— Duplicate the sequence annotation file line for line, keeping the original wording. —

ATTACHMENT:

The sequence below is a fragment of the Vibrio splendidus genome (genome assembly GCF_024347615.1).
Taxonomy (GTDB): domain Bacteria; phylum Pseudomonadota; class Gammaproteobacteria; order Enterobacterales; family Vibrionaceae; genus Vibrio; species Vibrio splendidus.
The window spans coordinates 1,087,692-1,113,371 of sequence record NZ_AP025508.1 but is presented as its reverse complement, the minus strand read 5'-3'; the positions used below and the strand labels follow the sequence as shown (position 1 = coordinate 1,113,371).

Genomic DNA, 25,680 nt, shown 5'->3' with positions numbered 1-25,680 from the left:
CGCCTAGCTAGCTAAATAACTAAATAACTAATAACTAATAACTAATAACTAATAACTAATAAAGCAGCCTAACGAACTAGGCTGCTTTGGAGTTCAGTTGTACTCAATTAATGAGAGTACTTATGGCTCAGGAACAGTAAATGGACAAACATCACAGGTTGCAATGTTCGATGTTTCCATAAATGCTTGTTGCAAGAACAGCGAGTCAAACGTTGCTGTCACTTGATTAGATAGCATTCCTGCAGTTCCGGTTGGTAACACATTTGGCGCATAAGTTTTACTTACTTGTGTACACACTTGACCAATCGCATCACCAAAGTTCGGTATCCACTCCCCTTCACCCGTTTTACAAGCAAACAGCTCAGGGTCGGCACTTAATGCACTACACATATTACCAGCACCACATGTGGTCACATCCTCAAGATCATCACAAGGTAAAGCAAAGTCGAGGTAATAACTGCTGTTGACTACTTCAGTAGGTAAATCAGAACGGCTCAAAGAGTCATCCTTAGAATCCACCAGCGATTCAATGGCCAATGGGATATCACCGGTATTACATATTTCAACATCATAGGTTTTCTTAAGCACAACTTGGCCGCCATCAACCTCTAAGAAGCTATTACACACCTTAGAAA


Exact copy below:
The sequence below is a fragment of the Vibrio splendidus genome (genome assembly GCF_024347615.1).
Taxonomy (GTDB): domain Bacteria; phylum Pseudomonadota; class Gammaproteobacteria; order Enterobacterales; family Vibrionaceae; genus Vibrio; species Vibrio splendidus.
The window spans coordinates 1,087,692-1,113,371 of sequence record NZ_AP025508.1 but is presented as its reverse complement, the minus strand read 5'-3'; the positions used below and the strand labels follow the sequence as shown (position 1 = coordinate 1,113,371).

Genomic DNA, 25,680 nt, shown 5'->3' with positions numbered 1-25,680 from the left:
CGCCTAGCTAGCTAAATAACTAAATAACTAATAACTAATAACTAATAACTAATAACTAATAAAGCAGCCTAACGAACTAGGCTGCTTTGGAGTTCAGTTGTACTCAATTAATGAGAGTACTTATGGCTCAGGAACAGTAAATGGACAAACATCACAGGTTGCAATGTTCGATGTTTCCATAAATGCTTGTTGCAAGAACAGCGAGTCAAACGTTGCTGTCACTTGATTAGATAGCATTCCTGCAGTTCCGGTTGGTAACACATTTGGCGCATAAGTTTTACTTACTTGTGTACACACTTGACCAATCGCATCACCAAAGTTCGGTATCCACTCCCCTTCACCCGTTTTACAAGCAAACAGCTCAGGGTCGGCACTTAATGCACTACACATATTACCAGCACCACATGTGGTCACATCCTCAAGATCATCACAAGGTAAAGCAAAGTCGAGGTAATAACTGCTGTTGACTACTTCAGTAGGTAAATCAGAACGGCTCAAAGAGTCATCCTTAGAATCCACCAGCGATTCAATGGCCAATGGGATATCACCGGTATTACATATTTCAACATCATAGGTTTTCTTAAGCACAACTTGGCCGCCATCAACCTCTAAGAAGCTATTACACACCTTAGAAA